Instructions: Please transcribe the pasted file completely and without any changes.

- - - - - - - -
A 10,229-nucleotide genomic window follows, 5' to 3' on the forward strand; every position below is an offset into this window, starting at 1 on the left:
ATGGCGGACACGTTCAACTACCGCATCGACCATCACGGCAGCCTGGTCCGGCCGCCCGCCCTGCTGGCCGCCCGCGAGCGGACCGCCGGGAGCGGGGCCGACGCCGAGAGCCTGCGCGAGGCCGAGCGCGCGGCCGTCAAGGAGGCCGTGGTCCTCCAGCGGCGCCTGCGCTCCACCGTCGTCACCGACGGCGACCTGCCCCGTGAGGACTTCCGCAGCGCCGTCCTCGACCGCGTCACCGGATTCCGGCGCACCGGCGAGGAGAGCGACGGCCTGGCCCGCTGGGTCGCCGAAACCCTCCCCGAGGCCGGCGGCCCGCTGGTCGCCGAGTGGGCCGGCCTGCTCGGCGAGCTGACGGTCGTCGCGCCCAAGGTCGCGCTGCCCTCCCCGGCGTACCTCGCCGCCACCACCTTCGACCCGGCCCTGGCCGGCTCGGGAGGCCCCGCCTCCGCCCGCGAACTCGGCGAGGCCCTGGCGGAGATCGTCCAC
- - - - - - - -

A 10,229-nucleotide genomic window follows, 5' to 3' on the forward strand; every position below is an offset into this window, starting at 1 on the left:
ATGGCGGACACGTTCAACTACCGCATCGACCATCACGGCAGCCTGGTCCGGCCGCCCGCCCTGCTGGCCGCCCGCGAGCGGACCGCCGGGAGCGGGGCCGACGCCGAGAGCCTGCGCGAGGCCGAGCGCGCGGCCGTCAAGGAGGCCGTGGTCCTCCAGCGGCGCCTGCGCTCCACCGTCGTCACCGACGGCGACCTGCCCCGTGAGGACTTCCGCAGCGCCGTCCTCGACCGCGTCACCGGATTCCGGCGCACCGGCGAGGAGAGCGACGGCCTGGCCCGCTGGGTCGCCGAAACCCTCCCCGAGGCCGGCGGCCCGCTGGTCGCCGAGTGGGCCGGCCTGCTCGGCGAGCTGACGGTCGTCGCGCCCAAGGTCGCGCTGCCCTCCCCGGCGTACCTCGCCGCCACCACCTTCGACCCGGCCCTGGCCGGCTCGGGAGGCCCCGCCTCCGCCCGCGAACTCGGCGAGGCCCTGGCGGAGATCGTCCAC